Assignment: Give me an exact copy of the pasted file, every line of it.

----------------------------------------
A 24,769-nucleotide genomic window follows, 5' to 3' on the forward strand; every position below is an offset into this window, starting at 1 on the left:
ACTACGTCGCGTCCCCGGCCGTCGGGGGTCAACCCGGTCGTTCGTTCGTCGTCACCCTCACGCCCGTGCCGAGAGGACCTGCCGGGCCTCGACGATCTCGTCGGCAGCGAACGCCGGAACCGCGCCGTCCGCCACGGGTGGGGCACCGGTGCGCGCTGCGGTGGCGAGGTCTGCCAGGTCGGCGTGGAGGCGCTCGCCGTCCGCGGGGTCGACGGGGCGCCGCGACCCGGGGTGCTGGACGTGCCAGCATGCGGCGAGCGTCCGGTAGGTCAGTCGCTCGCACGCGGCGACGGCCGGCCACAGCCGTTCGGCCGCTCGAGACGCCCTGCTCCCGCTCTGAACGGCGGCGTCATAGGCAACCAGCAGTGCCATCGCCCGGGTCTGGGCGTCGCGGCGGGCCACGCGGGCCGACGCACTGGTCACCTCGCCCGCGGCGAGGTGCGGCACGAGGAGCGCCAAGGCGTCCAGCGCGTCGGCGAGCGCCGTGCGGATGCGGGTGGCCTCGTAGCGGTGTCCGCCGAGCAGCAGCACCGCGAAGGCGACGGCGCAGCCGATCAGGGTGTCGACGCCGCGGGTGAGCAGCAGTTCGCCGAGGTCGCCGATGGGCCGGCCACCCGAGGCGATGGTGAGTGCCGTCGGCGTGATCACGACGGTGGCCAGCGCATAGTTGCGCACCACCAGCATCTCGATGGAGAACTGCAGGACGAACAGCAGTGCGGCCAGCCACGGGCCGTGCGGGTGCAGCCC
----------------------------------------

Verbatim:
A 24,769-nucleotide genomic window follows, 5' to 3' on the forward strand; every position below is an offset into this window, starting at 1 on the left:
ACTACGTCGCGTCCCCGGCCGTCGGGGGTCAACCCGGTCGTTCGTTCGTCGTCACCCTCACGCCCGTGCCGAGAGGACCTGCCGGGCCTCGACGATCTCGTCGGCAGCGAACGCCGGAACCGCGCCGTCCGCCACGGGTGGGGCACCGGTGCGCGCTGCGGTGGCGAGGTCTGCCAGGTCGGCGTGGAGGCGCTCGCCGTCCGCGGGGTCGACGGGGCGCCGCGACCCGGGGTGCTGGACGTGCCAGCATGCGGCGAGCGTCCGGTAGGTCAGTCGCTCGCACGCGGCGACGGCCGGCCACAGCCGTTCGGCCGCTCGAGACGCCCTGCTCCCGCTCTGAACGGCGGCGTCATAGGCAACCAGCAGTGCCATCGCCCGGGTCTGGGCGTCGCGGCGGGCCACGCGGGCCGACGCACTGGTCACCTCGCCCGCGGCGAGGTGCGGCACGAGGAGCGCCAAGGCGTCCAGCGCGTCGGCGAGCGCCGTGCGGATGCGGGTGGCCTCGTAGCGGTGTCCGCCGAGCAGCAGCACCGCGAAGGCGACGGCGCAGCCGATCAGGGTGTCGACGCCGCGGGTGAGCAGCAGTTCGCCGAGGTCGCCGATGGGCCGGCCACCCGAGGCGATGGTGAGTGCCGTCGGCGTGATCACGACGGTGGCCAGCGCATAGTTGCGCACCACCAGCATCTCGATGGAGAACTGCAGGACGAACAGCAGTGCGGCCAGCCACGGGCCGTGCGGGTGCAGCCC